Now, as a provider of ‘surveillance software’ or ‘supervision software,’ as we prefer to call it, it seems left of field to be highlighting this latest piece of news. Our software was not used in this case, and we’re not going to hang the service provider out to dry either. However, we are very aware of the power of our tool and others out on the market, but they are just that, tools. The risk ultimately lies with the users of these tools and how they conduct themselves, not the technology itself.
To demonstrate the point.
Our flagship communications supervision platform, Fingerprint Supervision, captures ALL in scope communications across an organisation (voice, email, WhatsApp, Teams Chat and Calls, Bloomberg chat… you name it, we can ingest it). All of this unstructured communications data is transcribed and standardised. It is then made available to compliance and surveillance staff through an automated risk ranked ‘to-do’ list, allowing users to review and investigate their organisation’s communications to ensure they are finding or even preventing wrongdoing in their organisation.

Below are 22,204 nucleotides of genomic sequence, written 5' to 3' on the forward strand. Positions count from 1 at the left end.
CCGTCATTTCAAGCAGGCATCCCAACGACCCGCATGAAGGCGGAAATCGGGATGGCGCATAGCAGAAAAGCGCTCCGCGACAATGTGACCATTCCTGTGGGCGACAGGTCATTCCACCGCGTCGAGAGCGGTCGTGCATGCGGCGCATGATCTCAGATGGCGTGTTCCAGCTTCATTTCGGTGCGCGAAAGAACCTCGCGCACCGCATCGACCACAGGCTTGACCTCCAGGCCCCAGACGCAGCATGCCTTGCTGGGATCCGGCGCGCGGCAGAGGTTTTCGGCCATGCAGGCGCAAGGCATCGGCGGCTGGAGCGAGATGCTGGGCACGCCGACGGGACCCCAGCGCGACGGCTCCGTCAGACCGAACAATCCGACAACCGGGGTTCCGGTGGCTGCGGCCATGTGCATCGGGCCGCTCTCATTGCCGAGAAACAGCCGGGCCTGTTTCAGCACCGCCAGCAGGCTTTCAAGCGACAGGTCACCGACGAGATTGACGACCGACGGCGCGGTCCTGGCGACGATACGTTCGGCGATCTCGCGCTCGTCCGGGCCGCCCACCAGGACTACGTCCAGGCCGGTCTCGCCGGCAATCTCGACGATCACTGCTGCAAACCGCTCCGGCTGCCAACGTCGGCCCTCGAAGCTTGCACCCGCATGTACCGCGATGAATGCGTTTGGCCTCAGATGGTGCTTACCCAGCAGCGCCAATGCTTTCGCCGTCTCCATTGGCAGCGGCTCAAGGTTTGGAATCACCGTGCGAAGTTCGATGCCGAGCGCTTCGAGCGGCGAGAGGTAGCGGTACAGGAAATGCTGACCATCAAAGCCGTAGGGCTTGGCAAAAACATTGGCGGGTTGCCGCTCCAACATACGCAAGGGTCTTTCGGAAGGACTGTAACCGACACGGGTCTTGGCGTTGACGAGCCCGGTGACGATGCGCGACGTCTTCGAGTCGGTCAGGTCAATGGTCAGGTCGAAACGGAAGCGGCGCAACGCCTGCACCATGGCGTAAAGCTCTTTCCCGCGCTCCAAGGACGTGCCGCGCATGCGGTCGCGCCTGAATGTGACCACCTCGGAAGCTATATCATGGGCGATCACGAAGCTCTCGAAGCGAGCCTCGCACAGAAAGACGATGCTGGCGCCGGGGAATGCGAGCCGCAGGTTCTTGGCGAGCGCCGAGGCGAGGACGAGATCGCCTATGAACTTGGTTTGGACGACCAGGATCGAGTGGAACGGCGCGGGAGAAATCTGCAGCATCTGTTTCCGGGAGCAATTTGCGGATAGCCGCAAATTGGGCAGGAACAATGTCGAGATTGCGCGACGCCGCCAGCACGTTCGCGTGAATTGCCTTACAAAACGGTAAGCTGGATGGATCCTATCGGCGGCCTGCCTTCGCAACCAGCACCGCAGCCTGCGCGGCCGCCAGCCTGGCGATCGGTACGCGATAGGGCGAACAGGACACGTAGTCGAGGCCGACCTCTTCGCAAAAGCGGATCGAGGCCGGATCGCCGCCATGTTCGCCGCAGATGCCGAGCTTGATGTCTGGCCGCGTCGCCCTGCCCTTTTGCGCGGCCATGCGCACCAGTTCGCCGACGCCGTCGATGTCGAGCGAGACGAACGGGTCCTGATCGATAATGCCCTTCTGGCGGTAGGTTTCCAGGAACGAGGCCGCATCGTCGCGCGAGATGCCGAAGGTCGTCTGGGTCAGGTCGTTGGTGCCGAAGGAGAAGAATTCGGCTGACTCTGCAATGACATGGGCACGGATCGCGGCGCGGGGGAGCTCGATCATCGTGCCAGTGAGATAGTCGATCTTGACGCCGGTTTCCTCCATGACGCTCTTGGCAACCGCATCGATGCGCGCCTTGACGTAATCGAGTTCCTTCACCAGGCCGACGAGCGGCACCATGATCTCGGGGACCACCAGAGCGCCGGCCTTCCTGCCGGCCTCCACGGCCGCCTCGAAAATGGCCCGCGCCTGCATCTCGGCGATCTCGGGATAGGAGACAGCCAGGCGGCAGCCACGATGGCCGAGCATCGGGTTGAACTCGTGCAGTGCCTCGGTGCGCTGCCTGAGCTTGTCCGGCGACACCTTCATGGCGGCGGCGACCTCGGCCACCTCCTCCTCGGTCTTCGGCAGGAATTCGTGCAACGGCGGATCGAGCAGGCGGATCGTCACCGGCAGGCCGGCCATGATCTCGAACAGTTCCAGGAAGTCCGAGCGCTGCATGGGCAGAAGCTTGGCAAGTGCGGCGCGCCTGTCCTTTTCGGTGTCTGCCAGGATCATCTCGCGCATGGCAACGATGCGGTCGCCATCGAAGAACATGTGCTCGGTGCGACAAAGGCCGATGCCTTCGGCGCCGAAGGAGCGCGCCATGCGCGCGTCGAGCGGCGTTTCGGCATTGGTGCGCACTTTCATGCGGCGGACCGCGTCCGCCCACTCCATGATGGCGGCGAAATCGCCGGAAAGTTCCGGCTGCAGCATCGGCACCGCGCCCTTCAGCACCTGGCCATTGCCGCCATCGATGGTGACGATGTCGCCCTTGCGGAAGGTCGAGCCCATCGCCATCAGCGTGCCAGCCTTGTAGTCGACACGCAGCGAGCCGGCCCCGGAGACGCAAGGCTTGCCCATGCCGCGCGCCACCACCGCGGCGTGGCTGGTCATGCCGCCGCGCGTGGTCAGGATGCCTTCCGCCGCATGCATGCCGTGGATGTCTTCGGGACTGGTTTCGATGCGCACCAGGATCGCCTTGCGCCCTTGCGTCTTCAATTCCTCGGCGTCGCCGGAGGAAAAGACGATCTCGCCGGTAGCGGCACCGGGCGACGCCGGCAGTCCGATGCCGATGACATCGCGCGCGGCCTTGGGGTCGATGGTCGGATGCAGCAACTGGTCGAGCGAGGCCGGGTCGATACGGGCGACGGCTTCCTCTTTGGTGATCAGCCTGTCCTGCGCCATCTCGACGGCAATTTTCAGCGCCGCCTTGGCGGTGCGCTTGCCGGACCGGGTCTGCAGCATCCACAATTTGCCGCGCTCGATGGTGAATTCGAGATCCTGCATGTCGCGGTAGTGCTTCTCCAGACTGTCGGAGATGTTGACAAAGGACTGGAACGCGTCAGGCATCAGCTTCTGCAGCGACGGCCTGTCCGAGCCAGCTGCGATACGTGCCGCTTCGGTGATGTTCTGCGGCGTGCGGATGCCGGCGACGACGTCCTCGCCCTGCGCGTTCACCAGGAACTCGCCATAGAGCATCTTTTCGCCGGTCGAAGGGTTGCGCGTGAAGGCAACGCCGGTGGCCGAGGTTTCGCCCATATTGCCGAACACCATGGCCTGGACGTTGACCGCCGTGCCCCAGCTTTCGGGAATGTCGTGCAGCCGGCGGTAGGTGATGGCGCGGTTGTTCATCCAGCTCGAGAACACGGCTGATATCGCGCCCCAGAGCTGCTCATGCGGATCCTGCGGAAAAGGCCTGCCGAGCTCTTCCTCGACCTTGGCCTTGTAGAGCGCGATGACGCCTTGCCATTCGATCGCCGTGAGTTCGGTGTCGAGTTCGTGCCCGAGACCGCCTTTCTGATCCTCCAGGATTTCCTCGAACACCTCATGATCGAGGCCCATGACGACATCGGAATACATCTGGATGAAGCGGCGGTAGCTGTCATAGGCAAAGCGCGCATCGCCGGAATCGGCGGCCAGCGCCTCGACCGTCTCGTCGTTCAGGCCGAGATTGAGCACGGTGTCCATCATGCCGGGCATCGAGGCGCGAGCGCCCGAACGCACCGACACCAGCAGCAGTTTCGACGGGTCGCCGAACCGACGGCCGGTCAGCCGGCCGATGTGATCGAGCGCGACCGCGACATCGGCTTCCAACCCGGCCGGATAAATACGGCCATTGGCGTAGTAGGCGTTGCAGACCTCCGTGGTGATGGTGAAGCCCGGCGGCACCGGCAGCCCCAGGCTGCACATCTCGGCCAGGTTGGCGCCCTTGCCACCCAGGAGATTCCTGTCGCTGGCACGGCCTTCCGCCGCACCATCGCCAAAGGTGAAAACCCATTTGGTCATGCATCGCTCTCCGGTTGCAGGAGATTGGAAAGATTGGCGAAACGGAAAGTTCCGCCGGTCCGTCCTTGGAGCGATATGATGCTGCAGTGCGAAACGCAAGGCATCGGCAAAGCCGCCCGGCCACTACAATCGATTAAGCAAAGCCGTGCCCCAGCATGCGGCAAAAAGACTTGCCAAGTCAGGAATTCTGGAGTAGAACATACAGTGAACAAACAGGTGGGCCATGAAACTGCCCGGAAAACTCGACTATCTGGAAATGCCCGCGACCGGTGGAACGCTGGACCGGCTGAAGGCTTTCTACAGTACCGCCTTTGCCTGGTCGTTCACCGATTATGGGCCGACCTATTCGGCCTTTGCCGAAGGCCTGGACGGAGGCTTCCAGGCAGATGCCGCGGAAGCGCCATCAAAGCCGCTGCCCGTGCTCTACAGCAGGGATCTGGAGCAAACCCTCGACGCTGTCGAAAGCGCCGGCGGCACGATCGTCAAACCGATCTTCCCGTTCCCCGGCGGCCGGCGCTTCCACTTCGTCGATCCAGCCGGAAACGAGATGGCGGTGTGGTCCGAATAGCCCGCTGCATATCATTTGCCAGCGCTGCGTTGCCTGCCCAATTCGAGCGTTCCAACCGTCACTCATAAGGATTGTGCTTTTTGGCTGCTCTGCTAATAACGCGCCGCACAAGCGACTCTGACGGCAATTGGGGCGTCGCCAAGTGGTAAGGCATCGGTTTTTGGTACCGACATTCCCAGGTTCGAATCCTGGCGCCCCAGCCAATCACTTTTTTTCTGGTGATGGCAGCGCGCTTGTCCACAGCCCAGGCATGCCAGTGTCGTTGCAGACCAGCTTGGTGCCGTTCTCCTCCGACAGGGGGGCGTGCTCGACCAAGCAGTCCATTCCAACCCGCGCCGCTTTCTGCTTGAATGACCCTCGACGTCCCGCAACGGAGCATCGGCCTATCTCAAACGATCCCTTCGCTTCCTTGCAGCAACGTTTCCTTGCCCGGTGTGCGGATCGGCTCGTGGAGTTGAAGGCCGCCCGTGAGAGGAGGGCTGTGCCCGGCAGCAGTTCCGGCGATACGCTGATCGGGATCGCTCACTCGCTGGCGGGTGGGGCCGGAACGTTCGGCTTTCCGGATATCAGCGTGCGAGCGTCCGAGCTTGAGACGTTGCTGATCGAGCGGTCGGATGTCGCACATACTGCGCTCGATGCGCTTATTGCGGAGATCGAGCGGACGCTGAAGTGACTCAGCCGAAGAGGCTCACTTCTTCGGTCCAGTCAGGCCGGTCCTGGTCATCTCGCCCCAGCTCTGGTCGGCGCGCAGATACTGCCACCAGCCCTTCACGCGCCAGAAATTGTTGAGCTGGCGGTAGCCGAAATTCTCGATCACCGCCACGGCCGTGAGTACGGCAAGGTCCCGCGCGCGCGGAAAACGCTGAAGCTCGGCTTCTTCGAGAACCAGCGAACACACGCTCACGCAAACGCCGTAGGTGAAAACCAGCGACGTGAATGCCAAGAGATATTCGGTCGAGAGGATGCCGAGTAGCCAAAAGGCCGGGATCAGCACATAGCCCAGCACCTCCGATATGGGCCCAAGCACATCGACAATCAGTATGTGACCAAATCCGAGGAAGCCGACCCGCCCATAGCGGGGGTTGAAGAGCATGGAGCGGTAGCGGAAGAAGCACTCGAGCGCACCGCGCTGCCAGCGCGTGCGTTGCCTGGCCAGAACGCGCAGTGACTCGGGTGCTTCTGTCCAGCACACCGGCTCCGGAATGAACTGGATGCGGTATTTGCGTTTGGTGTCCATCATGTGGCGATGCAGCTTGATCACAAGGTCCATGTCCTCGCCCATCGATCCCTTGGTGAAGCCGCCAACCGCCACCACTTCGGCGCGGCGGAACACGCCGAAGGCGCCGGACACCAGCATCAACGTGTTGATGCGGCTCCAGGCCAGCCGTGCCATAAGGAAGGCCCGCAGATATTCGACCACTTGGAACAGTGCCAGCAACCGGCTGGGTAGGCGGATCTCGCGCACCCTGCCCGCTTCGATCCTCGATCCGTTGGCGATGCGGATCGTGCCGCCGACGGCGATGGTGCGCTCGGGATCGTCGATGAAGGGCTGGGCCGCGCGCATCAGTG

You don’t need to be a technology wizard to use our platform – we designed it to be simple and user friendly. It is a platform that empowers compliance and surveillance users and takes away so many siloed processes, giving compliance staff complete, automation supported oversight over their entire organisation. That is a severe amount of power sitting with individuals, and, as has been the case with employees at BNP Paribas, it can potentially be misused if not governed appropriately.
So, how do you prevent something like this from happening at your organisation? Do you even implement supervision software?
Well, yes, you do.
The FCA states very clearly that no matter the size of your organisation, you should have ‘effective’ monitoring processes in place (watch our CEO James Hogbin explain precisely why you must have appropriate oversight in place).